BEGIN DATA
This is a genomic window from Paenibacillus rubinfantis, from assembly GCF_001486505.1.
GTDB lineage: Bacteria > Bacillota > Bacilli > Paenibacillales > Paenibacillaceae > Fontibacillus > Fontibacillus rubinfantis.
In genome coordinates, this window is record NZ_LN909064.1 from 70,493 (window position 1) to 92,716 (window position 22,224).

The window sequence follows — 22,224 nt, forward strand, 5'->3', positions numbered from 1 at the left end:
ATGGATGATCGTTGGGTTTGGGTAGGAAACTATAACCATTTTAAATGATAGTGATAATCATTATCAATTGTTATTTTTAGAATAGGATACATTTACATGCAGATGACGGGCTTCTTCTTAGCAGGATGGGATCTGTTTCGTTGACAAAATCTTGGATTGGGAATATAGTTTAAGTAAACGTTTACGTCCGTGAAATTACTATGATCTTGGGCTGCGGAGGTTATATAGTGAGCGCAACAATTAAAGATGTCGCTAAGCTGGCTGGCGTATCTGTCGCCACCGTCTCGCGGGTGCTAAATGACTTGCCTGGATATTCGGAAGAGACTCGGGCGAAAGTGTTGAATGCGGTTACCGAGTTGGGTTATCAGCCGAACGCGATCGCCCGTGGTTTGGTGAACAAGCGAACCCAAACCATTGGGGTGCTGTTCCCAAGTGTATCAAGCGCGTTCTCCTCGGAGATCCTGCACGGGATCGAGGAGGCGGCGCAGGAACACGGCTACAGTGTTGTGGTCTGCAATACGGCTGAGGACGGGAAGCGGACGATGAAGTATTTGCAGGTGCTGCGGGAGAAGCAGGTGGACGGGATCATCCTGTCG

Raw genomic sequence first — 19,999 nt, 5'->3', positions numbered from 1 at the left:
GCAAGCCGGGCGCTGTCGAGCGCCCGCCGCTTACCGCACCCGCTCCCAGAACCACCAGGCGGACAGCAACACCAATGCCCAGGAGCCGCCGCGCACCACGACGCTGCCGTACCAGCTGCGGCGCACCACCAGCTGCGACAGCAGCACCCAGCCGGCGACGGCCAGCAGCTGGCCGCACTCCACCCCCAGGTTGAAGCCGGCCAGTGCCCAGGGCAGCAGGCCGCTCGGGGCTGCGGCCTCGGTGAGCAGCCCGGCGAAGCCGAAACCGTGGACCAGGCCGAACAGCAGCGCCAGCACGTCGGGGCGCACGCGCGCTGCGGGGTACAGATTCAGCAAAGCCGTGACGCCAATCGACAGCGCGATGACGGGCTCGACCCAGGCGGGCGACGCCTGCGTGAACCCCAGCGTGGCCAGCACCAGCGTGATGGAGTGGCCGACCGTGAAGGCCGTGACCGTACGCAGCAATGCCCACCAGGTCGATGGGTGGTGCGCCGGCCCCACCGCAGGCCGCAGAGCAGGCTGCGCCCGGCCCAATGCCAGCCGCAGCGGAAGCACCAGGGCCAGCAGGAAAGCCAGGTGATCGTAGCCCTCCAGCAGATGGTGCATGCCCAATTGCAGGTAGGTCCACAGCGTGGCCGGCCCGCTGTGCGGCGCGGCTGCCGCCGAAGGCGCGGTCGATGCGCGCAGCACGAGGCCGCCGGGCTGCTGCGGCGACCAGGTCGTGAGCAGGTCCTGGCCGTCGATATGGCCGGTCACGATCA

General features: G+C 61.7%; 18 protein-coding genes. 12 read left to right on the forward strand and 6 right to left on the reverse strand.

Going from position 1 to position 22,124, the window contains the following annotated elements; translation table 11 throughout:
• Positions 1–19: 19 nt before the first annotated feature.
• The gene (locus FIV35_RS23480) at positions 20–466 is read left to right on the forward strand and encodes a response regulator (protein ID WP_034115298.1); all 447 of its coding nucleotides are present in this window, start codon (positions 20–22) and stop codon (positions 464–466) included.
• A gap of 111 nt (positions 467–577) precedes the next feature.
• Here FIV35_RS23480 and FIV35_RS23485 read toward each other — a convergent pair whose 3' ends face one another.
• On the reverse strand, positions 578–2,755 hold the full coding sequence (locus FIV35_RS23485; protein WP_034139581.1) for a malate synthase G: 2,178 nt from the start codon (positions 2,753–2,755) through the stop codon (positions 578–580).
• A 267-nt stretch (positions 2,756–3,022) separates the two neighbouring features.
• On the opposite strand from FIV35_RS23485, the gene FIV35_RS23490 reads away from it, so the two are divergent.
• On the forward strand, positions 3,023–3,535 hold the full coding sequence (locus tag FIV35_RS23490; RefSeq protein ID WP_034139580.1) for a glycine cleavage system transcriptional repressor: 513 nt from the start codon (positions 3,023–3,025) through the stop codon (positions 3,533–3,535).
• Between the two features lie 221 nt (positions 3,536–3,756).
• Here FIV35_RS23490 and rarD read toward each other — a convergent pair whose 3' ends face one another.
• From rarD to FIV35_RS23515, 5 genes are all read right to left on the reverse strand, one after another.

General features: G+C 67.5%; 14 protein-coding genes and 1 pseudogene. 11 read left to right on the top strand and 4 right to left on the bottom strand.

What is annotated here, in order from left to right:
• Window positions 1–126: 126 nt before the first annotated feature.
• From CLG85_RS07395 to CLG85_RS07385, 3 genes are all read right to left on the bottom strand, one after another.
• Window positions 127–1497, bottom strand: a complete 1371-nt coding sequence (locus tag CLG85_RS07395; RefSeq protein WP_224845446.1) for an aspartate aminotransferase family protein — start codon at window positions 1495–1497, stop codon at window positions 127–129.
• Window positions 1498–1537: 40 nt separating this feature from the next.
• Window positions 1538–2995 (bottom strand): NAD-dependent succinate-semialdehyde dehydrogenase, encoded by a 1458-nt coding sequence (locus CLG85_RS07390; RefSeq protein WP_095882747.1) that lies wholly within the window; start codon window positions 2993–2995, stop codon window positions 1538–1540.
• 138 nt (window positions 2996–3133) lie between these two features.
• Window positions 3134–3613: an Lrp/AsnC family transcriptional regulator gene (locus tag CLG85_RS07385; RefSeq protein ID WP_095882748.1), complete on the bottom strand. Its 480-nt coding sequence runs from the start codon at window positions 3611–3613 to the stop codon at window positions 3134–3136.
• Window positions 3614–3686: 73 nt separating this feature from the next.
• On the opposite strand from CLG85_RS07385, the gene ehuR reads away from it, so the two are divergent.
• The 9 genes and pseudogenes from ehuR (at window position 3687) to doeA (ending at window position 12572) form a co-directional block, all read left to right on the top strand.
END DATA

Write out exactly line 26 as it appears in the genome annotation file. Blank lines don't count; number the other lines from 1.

• Window positions 1498–1537: 40 nt separating this feature from the next.